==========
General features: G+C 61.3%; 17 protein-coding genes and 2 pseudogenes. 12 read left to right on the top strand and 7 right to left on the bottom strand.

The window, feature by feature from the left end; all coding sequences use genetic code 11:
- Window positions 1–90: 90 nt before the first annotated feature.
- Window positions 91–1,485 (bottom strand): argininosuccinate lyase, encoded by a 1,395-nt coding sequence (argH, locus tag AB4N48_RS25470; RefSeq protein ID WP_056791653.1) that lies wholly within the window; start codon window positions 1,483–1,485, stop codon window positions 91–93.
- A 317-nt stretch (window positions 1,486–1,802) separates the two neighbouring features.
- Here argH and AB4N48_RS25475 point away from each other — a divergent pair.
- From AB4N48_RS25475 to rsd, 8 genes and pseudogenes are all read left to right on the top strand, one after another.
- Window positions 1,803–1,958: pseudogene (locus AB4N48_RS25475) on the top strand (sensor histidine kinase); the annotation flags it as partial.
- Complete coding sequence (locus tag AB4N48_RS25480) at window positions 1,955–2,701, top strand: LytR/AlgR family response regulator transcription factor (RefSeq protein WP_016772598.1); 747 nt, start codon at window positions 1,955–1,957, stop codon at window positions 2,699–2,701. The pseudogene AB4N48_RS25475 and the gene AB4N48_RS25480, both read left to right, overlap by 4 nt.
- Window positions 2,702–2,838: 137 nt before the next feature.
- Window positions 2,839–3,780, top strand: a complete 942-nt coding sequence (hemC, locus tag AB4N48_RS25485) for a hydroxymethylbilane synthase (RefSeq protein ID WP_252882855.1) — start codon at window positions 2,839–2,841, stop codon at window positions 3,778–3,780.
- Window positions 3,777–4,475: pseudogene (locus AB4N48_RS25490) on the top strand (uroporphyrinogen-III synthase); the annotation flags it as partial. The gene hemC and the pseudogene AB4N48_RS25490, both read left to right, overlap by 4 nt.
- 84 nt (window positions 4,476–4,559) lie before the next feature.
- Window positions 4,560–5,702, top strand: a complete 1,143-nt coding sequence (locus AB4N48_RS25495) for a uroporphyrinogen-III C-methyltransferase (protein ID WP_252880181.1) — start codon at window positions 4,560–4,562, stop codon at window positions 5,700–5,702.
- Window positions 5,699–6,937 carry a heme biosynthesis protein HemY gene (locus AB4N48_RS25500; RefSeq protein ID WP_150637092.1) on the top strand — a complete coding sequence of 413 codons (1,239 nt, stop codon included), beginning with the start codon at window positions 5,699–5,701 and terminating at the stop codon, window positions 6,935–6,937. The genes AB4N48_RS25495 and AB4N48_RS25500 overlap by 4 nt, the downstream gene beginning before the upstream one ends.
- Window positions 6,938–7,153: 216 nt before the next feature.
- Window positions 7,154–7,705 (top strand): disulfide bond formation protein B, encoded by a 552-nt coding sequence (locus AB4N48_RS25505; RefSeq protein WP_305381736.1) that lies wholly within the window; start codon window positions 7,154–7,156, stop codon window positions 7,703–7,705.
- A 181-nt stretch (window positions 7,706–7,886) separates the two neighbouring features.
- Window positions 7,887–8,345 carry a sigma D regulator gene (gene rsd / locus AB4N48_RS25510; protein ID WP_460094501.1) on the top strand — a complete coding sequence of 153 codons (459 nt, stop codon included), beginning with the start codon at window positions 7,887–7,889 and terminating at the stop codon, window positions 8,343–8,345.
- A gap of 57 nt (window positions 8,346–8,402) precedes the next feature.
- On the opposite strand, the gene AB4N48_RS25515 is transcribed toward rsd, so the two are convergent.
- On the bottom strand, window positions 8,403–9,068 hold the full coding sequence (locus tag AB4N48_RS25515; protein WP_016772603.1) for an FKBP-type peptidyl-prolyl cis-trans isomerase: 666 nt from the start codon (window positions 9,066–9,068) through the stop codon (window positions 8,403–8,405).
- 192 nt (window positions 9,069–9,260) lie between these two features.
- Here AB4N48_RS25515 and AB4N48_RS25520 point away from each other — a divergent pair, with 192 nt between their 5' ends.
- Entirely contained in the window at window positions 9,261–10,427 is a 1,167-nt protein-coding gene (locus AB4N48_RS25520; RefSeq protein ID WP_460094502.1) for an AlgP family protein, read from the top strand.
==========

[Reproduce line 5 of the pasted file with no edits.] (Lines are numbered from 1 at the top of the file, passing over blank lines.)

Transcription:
- A 317-nt stretch (window positions 1,486–1,802) separates the two neighbouring features.